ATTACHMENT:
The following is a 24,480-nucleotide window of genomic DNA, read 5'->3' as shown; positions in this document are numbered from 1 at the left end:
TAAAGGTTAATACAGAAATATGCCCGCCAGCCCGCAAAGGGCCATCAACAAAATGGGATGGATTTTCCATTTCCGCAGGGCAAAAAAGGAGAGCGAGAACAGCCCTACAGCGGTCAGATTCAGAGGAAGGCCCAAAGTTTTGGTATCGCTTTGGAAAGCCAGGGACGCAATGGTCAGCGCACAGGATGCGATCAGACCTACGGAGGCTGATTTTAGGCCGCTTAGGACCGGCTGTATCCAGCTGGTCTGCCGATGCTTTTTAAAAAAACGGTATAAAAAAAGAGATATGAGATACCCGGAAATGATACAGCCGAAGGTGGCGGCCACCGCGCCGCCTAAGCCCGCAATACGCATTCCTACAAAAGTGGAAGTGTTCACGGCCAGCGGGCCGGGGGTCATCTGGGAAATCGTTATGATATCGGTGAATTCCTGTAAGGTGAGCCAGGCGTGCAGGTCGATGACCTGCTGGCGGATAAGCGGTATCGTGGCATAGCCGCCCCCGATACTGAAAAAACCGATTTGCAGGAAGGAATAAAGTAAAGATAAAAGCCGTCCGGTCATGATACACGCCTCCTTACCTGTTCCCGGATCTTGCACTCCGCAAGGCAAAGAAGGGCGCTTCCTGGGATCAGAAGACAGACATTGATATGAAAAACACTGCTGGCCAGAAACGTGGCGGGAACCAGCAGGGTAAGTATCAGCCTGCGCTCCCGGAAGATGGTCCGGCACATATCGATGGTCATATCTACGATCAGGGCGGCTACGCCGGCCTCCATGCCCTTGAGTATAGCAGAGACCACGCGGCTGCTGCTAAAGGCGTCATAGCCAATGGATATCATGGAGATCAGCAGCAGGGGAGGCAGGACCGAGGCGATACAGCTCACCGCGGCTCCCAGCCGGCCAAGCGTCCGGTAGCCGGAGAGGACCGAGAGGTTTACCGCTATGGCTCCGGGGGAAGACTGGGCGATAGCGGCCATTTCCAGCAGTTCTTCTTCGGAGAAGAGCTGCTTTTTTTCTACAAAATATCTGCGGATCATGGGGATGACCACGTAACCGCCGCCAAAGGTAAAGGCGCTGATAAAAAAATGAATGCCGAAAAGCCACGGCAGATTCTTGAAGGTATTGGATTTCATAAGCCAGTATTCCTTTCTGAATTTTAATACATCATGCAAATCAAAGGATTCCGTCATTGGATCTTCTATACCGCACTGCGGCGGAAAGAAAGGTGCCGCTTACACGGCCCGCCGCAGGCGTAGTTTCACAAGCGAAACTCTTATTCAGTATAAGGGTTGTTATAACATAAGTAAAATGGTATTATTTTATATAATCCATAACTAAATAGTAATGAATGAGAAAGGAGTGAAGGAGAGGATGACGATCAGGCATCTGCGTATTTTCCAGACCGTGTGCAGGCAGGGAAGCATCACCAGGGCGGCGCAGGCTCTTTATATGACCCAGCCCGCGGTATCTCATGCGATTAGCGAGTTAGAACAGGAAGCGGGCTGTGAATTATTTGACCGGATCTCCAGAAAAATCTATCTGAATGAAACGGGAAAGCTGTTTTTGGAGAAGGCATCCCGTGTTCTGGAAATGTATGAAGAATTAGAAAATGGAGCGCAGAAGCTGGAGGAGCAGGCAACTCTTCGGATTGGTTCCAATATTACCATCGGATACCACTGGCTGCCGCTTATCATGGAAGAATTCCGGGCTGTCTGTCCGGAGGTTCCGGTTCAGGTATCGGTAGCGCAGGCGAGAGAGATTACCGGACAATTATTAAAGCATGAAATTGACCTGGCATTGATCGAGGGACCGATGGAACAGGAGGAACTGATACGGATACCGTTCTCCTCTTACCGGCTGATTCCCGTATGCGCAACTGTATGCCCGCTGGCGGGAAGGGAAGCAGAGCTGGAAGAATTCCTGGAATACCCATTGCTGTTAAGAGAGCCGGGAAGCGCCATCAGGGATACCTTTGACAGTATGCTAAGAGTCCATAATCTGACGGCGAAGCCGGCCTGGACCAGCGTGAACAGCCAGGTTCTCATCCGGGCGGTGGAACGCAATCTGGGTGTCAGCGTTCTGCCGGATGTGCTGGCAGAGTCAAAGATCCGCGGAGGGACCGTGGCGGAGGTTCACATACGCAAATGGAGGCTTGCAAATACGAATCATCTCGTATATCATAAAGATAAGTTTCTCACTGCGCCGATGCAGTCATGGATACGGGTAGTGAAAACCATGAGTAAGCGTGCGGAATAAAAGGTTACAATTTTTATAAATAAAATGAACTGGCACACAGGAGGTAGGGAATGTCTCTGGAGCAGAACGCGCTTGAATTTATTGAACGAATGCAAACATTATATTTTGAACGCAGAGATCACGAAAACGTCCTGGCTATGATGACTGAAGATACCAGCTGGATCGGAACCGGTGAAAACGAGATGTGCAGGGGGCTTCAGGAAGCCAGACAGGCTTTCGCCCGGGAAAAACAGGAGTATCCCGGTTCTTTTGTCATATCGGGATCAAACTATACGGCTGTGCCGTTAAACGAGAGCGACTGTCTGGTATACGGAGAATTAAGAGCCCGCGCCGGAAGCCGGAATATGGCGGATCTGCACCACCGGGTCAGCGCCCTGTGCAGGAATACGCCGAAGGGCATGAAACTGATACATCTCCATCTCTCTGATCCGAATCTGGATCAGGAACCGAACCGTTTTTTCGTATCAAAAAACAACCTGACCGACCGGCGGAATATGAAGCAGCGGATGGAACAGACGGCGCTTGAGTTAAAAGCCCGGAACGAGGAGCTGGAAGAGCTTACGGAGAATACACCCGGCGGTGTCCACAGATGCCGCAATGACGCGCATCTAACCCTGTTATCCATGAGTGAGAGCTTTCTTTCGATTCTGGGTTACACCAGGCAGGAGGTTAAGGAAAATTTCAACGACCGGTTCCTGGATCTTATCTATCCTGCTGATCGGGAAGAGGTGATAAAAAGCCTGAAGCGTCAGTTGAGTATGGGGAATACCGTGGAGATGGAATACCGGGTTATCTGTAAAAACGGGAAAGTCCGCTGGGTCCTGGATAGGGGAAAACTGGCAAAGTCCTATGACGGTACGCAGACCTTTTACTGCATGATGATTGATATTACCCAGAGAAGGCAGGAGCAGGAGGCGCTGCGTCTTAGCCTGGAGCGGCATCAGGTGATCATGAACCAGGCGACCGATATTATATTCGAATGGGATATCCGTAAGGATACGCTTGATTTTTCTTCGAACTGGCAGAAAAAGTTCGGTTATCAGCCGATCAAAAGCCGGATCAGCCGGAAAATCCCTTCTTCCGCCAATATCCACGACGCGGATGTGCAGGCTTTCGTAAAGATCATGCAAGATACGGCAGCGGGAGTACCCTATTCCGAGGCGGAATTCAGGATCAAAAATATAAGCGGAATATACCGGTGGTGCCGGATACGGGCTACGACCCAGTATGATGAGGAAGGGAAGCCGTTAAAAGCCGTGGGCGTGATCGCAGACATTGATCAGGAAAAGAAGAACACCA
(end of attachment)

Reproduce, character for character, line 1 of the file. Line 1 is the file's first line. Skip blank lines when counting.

The following is a 24,480-nucleotide window of genomic DNA, read 5'->3' as shown; positions in this document are numbered from 1 at the left end: